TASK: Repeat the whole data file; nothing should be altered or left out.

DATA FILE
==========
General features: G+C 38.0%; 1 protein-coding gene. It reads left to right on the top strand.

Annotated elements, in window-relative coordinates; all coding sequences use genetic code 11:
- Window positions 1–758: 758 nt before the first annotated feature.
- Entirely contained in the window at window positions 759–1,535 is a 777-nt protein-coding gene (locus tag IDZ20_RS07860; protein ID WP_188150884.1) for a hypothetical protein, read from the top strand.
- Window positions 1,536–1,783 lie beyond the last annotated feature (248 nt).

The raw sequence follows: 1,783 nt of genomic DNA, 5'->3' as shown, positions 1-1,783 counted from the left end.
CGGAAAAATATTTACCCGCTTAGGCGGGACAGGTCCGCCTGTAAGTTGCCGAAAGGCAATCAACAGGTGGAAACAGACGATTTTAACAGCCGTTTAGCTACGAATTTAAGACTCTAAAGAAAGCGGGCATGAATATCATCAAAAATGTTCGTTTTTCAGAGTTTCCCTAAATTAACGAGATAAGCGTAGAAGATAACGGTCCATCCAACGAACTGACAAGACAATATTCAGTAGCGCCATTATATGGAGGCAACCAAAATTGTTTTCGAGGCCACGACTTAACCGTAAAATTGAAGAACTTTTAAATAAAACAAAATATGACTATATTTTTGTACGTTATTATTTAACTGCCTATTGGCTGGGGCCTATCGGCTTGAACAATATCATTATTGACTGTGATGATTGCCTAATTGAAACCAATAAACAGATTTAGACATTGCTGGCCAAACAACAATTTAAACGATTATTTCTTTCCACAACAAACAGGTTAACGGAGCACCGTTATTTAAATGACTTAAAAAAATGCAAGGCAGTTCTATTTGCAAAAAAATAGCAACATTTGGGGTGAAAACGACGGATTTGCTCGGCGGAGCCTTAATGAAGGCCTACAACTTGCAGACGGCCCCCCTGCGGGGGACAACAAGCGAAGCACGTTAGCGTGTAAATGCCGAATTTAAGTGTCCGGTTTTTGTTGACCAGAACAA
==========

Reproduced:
General features: G+C 38.0%; 1 protein-coding gene. It reads left to right on the top strand.

Annotated elements, in window-relative coordinates; all coding sequences use genetic code 11:
- Window positions 1–758: 758 nt before the first annotated feature.
- Entirely contained in the window at window positions 759–1,535 is a 777-nt protein-coding gene (locus tag IDZ20_RS07860; protein ID WP_188150884.1) for a hypothetical protein, read from the top strand.
- Window positions 1,536–1,783 lie beyond the last annotated feature (248 nt).

The raw sequence follows: 1,783 nt of genomic DNA, 5'->3' as shown, positions 1-1,783 counted from the left end.
CGGAAAAATATTTACCCGCTTAGGCGGGACAGGTCCGCCTGTAAGTTGCCGAAAGGCAATCAACAGGTGGAAACAGACGATTTTAACAGCCGTTTAGCTACGAATTTAAGACTCTAAAGAAAGCGGGCATGAATATCATCAAAAATGTTCGTTTTTCAGAGTTTCCCTAAATTAACGAGATAAGCGTAGAAGATAACGGTCCATCCAACGAACTGACAAGACAATATTCAGTAGCGCCATTATATGGAGGCAACCAAAATTGTTTTCGAGGCCACGACTTAACCGTAAAATTGAAGAACTTTTAAATAAAACAAAATATGACTATATTTTTGTACGTTATTATTTAACTGCCTATTGGCTGGGGCCTATCGGCTTGAACAATATCATTATTGACTGTGATGATTGCCTAATTGAAACCAATAAACAGATTTAGACATTGCTGGCCAAACAACAATTTAAACGATTATTTCTTTCCACAACAAACAGGTTAACGGAGCACCGTTATTTAAATGACTTAAAAAAATGCAAGGCAGTTCTATTTGCAAAAAAATAGCAACATTTGGGGTGAAAACGACGGATTTGCTCGGCGGAGCCTTAATGAAGGCCTACAACTTGCAGACGGCCCCCCTGCGGGGGACAACAAGCGAAGCACGTTAGCGTGTAAATGCCGAATTTAAGTGTCCGGTTTTTGTTGACCAGAACAA